Question on plant excretion

Gary Cote gcote at runet.edu
Fri Jul 9 11:23:58 EST 1999


Bill Williams gave an excellent reply to this.  Two further comments:

While animals get way more N than they need from food and hence have to
excrete, plants get their N (mostly) in inorganic forms from the soil,
nitrates and ammonia.  This costs energy, and so plants recycle their
nitrogen to the greatest extent possible.  Moral: if it's expensive
(energy-wise) re-use it; if it's cheap, toss it.

Second, who says plants don't excrete?  Plants generate enormous amounts of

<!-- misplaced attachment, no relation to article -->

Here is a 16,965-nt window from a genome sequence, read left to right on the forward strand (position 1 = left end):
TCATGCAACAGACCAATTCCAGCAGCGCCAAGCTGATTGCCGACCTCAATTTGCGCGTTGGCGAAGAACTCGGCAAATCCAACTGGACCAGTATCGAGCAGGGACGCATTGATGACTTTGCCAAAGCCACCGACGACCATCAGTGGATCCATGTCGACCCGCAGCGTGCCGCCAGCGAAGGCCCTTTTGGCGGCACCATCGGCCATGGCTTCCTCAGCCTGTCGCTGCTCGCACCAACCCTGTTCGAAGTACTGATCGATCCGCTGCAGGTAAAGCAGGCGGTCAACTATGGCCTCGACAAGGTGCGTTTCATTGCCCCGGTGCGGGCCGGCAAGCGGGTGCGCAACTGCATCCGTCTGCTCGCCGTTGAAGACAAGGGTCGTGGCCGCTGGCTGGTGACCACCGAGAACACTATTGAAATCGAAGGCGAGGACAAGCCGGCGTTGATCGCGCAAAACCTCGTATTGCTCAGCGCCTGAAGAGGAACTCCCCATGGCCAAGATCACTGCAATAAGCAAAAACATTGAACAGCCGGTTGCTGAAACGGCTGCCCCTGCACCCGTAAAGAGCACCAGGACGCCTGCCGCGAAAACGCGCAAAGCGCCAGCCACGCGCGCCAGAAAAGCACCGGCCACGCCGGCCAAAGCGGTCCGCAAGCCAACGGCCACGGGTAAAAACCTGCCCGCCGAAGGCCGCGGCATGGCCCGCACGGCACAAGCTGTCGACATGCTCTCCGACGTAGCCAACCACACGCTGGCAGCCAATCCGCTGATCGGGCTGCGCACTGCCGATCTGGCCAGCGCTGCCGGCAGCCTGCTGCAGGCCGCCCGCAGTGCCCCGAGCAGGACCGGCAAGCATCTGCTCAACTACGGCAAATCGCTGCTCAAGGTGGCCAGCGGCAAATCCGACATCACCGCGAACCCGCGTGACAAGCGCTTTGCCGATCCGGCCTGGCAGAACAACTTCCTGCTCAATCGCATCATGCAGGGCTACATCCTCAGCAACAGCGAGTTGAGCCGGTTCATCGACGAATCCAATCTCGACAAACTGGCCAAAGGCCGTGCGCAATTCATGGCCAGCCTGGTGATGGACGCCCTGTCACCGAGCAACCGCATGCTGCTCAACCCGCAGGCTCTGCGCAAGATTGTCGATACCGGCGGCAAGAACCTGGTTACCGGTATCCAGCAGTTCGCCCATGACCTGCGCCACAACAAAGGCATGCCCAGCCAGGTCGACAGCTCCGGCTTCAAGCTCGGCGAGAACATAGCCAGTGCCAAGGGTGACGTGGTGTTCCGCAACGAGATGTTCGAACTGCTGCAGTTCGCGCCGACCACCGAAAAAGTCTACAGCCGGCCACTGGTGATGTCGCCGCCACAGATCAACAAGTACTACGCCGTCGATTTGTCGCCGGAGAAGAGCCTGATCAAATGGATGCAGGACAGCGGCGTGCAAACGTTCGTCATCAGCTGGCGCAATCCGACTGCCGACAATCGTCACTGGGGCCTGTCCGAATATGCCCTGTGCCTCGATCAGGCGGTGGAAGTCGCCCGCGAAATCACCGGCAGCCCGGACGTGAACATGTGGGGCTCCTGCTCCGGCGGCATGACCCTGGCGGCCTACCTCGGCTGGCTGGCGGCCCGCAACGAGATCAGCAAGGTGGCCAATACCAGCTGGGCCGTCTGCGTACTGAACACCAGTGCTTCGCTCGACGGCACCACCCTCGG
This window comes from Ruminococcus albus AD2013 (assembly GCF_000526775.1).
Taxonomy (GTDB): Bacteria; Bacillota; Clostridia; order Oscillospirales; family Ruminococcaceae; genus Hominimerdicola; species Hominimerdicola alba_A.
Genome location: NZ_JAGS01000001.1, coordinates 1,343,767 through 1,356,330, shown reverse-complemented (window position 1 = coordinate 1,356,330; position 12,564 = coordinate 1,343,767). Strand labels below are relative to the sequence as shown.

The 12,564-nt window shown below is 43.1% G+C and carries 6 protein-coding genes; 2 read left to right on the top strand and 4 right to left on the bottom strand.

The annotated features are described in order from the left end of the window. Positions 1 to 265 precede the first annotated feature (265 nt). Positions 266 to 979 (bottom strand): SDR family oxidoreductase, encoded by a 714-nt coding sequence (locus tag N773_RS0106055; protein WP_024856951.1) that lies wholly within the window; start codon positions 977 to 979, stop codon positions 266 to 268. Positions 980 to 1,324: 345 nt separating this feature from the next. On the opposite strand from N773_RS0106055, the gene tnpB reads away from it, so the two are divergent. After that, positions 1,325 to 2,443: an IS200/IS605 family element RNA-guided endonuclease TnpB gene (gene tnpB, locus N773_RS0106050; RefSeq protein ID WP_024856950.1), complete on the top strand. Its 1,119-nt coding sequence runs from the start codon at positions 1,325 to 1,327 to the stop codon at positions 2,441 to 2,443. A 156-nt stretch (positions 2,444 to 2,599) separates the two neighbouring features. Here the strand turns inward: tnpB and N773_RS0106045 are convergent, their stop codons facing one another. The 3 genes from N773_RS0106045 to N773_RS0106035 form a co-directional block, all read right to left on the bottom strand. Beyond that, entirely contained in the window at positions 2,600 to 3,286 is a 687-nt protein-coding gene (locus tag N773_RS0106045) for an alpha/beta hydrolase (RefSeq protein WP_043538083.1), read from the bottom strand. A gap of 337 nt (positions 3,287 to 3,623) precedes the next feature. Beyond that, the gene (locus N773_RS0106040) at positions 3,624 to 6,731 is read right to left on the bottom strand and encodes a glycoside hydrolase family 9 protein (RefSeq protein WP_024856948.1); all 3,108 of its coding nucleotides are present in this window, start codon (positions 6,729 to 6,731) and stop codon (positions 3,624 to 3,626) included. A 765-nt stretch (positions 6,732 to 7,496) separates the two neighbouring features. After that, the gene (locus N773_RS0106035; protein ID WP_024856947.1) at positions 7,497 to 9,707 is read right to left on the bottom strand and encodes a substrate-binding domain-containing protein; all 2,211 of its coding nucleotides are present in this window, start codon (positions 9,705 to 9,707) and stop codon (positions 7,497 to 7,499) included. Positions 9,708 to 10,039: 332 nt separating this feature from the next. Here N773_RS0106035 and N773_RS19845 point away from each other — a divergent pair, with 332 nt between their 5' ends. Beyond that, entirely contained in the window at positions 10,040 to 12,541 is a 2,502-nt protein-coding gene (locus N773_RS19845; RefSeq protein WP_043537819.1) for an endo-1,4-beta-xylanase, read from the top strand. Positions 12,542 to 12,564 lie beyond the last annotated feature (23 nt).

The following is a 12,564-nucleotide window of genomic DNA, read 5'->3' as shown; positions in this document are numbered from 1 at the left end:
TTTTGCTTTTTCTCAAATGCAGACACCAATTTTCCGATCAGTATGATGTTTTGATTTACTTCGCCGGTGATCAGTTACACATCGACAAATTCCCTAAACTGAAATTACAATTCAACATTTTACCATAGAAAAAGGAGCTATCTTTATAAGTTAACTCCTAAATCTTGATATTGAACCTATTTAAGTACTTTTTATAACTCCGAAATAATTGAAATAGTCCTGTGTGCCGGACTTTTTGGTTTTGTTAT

solid waste with which they litter the ground each year--old leaves, bud
scales, flower parts, aborted fruits, entire above-ground portions (for
perennials that overwinter underground), etc.  It has been suggested that
any unwanted and/or toxic substance that was too expensive (energy-wise) or
impossible to chemically break down could be moved into these parts before
they were dropped.  As far as I know no research has been done on this.  I
would love to hear of any references.

Gary
Dr. Gary Coté
Assistant Professor
Department of Biology
Box 6931
Radford University
Radford, VA 24142-6931

Ph: 540-831-5630
Fax: 540-831-6615
email: gcote at runet.edu
http://www.runet.edu/~gcote/



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